The ruins, with the platform in the upper right

     I painted these pieces up the same as the non-ruined elements, but dry-brushed blast damage with black, radiating outward from the damage points, and then lightly dry-brushed gun metal over the wrecked pieces (paying extra attention to the rebar) to pick out the awesome detail of the destruction.

Rubble/half wall bits
Rubble w/half wall and non-ruined cube
Makes ruined cube!
Another cool trick I stumbled upon: pair the half-rubble piles, meant to sit flush against walls, together with a single ruined wall piece on only one side. With these I can make non-ruined elements ruins simply by butting them up against any non-ruined wall.

The two platforms used in a standard layout
     I broke my own new rules only twice: I built two ruined landing platform pieces, each two cubes high. I COULD have made the landing pad parts separate, but I really wanted to give them a ruined appearance, and so needed to build them up to provide the support necessary to make them sturdy enough to use in the game.

     In the end, I’ve had a BLAST making, painting, and playing on this great terrain. It goes together like a dream, paints up fast and beautifully, and looks phenomenal on the table or the Deadzone mat. I’ve got more than enough to fill 3 mats to ridiculous density already, and I can’t wait to build more!


The Rebs scout out the new territory
Summary:
·         Put your pieces together BEFORE you glue.
·         Spray a colored basecoat and then dry-brush for detail.
·         Build in single layers with an eye to combining, stacking, and bridge access.
o   Don’t forget the 90 degree connectors along the bottom to keep the upper levels steady.
·         Include details like hazard stripes, rust, etc. to really make these great kits pop!
·         Don’t let anything go to waste: make scatter terrain with anything you have left over!
·         The stairways that come with the Landing Pad are AWESOME for adding realism and further cover. Beg, borrow, or steal as many as you can get.

Kit List:
·         1 Deadzone: Contagion box
·         1 Scenery Upgrade Pack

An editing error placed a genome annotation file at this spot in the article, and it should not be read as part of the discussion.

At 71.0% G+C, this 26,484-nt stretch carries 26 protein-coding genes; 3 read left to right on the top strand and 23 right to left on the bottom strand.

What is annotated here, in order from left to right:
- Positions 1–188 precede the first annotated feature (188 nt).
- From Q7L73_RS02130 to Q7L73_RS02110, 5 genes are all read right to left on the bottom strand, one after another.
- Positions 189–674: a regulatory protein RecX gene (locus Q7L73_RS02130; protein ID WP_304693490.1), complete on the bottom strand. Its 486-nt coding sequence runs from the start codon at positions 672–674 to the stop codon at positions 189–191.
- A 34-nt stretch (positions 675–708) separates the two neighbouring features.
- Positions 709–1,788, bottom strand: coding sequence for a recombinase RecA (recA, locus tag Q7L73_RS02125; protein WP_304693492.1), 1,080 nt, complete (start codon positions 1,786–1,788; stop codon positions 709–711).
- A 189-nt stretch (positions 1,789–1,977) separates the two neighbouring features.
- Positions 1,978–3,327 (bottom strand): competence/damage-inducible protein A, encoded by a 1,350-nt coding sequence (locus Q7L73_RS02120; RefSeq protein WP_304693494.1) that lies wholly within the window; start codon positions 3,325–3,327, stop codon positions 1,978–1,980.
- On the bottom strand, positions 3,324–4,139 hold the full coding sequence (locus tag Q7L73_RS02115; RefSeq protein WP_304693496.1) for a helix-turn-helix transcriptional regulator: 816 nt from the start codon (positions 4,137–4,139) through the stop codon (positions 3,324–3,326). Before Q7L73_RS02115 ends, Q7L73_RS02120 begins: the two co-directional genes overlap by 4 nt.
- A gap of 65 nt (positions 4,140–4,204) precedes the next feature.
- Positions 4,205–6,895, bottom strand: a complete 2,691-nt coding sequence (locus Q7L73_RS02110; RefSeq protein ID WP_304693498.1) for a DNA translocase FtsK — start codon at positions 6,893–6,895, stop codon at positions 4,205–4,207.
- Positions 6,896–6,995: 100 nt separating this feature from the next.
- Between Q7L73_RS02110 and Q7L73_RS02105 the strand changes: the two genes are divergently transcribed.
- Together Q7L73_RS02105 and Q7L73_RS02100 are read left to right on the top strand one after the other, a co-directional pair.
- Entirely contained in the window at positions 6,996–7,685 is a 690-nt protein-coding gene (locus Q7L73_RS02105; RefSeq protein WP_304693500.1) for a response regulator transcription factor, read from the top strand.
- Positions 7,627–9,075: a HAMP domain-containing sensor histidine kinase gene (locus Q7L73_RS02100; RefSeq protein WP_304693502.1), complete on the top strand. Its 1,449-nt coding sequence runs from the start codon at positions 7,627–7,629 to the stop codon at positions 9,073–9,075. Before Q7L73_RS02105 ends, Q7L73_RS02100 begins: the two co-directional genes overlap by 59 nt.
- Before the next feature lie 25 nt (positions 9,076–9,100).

·         1 Ruined Quadrant
·         A random bunch of sprues that at my best guess would add up to:
o    1 Landing Pad
o    1 Watch Tower
·         I also got a couple extra sprues from Mantic CS when I pre-ordered my Ruined Quadrant.


Craig is a teacher, author, and co-host of the general gaming podcast The D6 Generation, universally acclaimed as Not-Too-Horrible. His latest novel, Bastion, is available now through Winged Hussar Publishing, as well as online at Amazon and Barnes and Noble. You can also follow his exploits on twitter: @d6gcraig.

12 comments:

  1. I know it isn't optimized for Deadzone (although unwound think that Enforcers could jump up into it) but the landing pad and tower look like what a tactical landing pad and tower should look like-a sheltered spot to land and defend your shuttle or ornithopter or whatever. You might get more mileage out of it in 40k but don't put down what is a great piece. The stackable platforms are genius and I wish I would have seen what you did before I put my sets together; http://meridianprime.blogspot.com/2014/10/more-mantic-love.html?m=1
    Your method created far more flexibility.

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  2. Thanks, Veez! I do like it, to be honest, and it has seen some duty with 40K. And my Enforcers HAVE been known to jump onto it from time to time. But don't use it much anymore, because I like the tighter urban sprawl feel of the other stuff. But thanks for the kind words!

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  3. Great looking stuff. I agree with you on making small pieces that can be combined. I only have the base set but by keeping my pieces small and spreading them out it covers the playing area. I hope to get another set at some point, perhaps some of the new Infestation set with their corrugated panels. Alas, I fear I will never get around to it: none of my friends are miniature gamers so I don't get to play. I had hoped if I painted everything they would be interested but it was not to be.

    I also didn't pick a uniform paint scheme. It was my first major airbrush project and I was having fun playing with different colours. You can see them here: http://tyler.provick.ca/blog/airbrushing-deadzone-terrain/